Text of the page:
Todd’s Chili Recipe

My Recipes

Award Winning Chili!

Award Winning Chili! Photo courtesy of Jeff Engstrom, one awesome photographer: Jeff Engstrom is one awesome photographer:

So a few days ago I posted a little about the glory of competitive chili making.  Today I am posting our recipe – Todd and Matt’s Chili (prep time: 1:15, cook time: 3 hours).

To begin with, you’ll need a super sharp knife, and a very, very large pot (preferably a turkey fryer).  If you don’t have a turkey fryer, start this concoction in even portions in two large pots (with covers) that you can later combine together after reducing for about an hour – this is what I often end up doing.  You’ll also need quite a shopping cart.

The Goods

Begin with the veggies

  • 3 large onions – I’ve also done 4-5 small ones.  I like to include one red, one yellow, and one white for effect.
  • 4 large green peppers.  Can also substitute other colored peppers for effect (but more $$).  The heat does not come from the peppers.
  • 7 gloves of garlic (one bulb should do fine).
  • About a half cup of cilantro (One bunch from the store will easily do).
  • 66 oz of canned diced tomatoes – they simmer well.  I’ve tried stewed tomatoes and they don’t work as well.  This is basically two large cans (26 oz) and one small can (14.5 oz).
  • Two cans (32 oz) pinto beans.
  • Two cans (32 oz) black beans.
  • Two cans (32 oz) kidney beans.

The meat

  • 4 lbs of a relatively lean steak – I recommend bottom round, london broil, or even sirloin if you feel like getting fancy.  Stay away from the crappy pre-cubed ‘stewing meat’ you’ll often see.  That’s probably the crap that fell on the floor.
  • This could also become a vegetarian dish if you simply 1) do not put in the meat, thereby removing all flavor and 2) rip out your canine incisor teeth.   Then just kill yourself.  Don’t do that.  I didn’t mean that.  This cannot become a vegetarian dish.  At least – if you’re going to make it a vegetarian chili – don’t tell me.

The good stuff

  • One beer – preferably a darker beer.  I try to use a stout or porter.  This not only adds liquid, but adds a bit of complex flavor to the mix.  Save a few more for yourself.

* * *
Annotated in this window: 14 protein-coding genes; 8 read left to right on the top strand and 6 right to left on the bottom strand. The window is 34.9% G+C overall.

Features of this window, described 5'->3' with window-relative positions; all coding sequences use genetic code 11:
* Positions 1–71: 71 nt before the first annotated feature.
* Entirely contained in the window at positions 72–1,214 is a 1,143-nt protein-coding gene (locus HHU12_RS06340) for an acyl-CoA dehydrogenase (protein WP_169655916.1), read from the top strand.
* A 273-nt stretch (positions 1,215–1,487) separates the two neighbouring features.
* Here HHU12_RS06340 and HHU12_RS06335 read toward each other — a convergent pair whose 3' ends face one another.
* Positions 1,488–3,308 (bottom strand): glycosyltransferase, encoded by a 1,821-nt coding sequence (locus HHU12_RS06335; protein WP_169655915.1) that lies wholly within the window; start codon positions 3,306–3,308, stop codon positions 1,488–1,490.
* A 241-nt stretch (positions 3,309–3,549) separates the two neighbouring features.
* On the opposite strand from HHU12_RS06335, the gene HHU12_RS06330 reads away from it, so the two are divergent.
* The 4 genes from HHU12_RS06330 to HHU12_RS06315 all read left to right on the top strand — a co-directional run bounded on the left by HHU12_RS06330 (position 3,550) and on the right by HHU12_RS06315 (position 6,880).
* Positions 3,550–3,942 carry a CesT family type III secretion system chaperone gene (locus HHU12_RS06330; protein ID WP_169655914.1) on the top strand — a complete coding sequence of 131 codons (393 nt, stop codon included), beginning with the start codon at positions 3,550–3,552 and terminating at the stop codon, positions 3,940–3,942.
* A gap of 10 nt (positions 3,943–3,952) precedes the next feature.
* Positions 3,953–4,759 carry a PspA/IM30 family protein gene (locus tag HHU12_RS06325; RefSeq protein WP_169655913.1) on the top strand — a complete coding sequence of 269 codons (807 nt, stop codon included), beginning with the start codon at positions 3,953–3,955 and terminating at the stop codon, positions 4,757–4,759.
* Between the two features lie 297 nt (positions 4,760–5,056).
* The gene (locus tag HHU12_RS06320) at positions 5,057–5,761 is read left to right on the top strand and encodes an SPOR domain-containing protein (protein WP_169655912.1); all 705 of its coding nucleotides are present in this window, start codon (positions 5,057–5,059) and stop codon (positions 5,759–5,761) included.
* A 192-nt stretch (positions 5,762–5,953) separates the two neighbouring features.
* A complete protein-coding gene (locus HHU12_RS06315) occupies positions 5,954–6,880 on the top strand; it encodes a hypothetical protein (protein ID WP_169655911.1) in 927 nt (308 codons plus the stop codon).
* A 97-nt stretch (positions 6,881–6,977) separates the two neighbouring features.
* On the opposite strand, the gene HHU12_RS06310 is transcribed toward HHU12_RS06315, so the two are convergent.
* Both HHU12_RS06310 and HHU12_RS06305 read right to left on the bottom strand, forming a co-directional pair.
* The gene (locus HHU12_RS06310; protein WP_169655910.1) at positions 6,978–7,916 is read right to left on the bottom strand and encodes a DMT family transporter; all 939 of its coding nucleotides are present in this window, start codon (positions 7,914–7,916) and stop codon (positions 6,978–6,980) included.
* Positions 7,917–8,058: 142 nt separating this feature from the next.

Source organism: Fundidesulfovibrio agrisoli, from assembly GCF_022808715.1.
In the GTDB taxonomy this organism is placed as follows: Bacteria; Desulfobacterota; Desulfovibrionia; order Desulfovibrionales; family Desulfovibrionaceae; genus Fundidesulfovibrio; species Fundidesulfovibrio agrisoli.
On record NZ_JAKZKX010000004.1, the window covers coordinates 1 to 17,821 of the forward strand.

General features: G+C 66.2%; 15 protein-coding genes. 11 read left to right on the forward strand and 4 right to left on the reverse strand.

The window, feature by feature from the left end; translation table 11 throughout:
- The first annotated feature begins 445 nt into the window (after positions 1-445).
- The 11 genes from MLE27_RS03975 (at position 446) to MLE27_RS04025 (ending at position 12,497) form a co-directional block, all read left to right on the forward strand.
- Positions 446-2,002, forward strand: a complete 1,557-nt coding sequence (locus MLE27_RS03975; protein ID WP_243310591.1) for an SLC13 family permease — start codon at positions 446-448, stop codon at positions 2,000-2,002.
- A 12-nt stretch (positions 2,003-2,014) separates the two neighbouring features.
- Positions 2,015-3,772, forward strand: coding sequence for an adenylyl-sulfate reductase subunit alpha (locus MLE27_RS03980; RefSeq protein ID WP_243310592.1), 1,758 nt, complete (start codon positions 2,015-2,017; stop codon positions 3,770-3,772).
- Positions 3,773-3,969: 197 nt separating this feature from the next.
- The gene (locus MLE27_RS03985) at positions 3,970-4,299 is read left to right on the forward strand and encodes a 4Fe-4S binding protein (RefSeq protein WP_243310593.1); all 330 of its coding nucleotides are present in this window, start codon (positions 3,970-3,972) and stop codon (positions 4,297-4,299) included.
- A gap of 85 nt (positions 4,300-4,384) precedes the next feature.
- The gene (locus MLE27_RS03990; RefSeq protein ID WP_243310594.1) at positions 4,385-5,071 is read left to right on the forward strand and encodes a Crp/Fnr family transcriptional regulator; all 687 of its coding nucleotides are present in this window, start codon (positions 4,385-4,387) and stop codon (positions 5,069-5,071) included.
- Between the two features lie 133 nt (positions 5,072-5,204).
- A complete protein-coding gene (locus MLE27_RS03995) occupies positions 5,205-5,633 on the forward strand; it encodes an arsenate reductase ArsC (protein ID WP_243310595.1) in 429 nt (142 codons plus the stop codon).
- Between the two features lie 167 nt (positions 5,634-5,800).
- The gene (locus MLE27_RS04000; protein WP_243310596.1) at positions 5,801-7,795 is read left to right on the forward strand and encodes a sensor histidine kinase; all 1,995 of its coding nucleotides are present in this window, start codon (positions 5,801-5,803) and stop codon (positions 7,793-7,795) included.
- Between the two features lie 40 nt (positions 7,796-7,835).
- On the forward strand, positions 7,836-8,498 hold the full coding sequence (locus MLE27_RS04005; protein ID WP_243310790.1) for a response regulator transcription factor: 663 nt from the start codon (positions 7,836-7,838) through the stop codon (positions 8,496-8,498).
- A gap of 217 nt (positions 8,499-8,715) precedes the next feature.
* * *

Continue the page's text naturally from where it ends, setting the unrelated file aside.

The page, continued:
• Four tablespoons ground Cumin – try to get this fresh from a bulk spice store.
  • 6 tablespoons of Chili Powder.
  • 2 1/2 teaspoons kosher salt.
  • 2 teaspoons freshly ground black pepper.
  • 3 tablespoons of balsamic vinegar.
  • Crushed red pepper (to taste).

After you’ve dislocated your shoulders carrying all these goodies home, get your sharpest knife…and sharpen it.  Then sharpen it again.


Colors start out vibrant...

The Process

  1. Chop meat into 0.75 – 1 inch cubes (nice and chunky)!  Remove as much fat as possible – the worst is running into a nasty hunk of fat in the middle of your chili.  Throw it all in the bottom of the pot.
  2. Roughly chop onions and peppers (remove pepper seeds and ribs) and combine in pot.
  3. Finely chop cilantro – about half a bunch – and add in pot.
  4. Empty all beans from cans into strainer and wash thoroughly.  Add to pot.
  5. Empty canned tomatoes into pot.
  6. Crush (or very finely chop) garlic and add to pot.
  7. Add beer to the pot.
  8. Turn on your burner to medium and mix pot thoroughly.  Put pot cover about 3/4 of the way on.
  9. Cook on medium for 1 hour, mixing thoroughly every 10 minutes.
  10. Add balsamic vinegar and cook for another 2 hours. If you’ve got more than one pot, determine when you can combine into one big pot after all the vegetable juices have reduced.
  11. Add all spices, dust the top of the chili with cracked red pepper  and mix thoroughly.  The red pepper is  where virtually all of the chili’s heat comes from – add this slowly and to taste.  DON’T RUIN A GOOD CHILI BY DUMPING IN TOO MUCH RED PEPPER!  Adding spices at the end of cooking makes sure that, 1) the spices don’t burn – this happened during an early batch and tastes gross, 2) that the spices don’t change flavor – sitting over 3 hours on a flame can change how cumin tastes, and 3) that you can control the level of heat in your chili.
  12. Remove from heat.
  13. Serve that summabitch piping hot – sprinkle cheese and sour cream on top.  Add a tortilla on top for effect.
  14. Enjoy the best chili ever.

...and dull during cooking.

So you’ll start out with a huge bubbling pot…


See what I mean about combining the two pots together? Gets a little difficult with only one big pot.

Which will reduce significantly over the course of 3+ hours…


Here you can see the reduction within the chili

Finally, you’ll be left with a warm, bubbly pot of hot chili goodness.


Don't worry about browning meat before hand - it'll all cook together over 3 hours. Mmmmm.

Hope you all enjoy!  Please leave your comments and ideas for improvements!


The taste of sweet sweet victory can be yours! Photo courtesy of Jeff Engstrom - again, one great photographer/urban planner/gentleman/scholar/husband to an award winning teacher (Shoutout Karoliina!):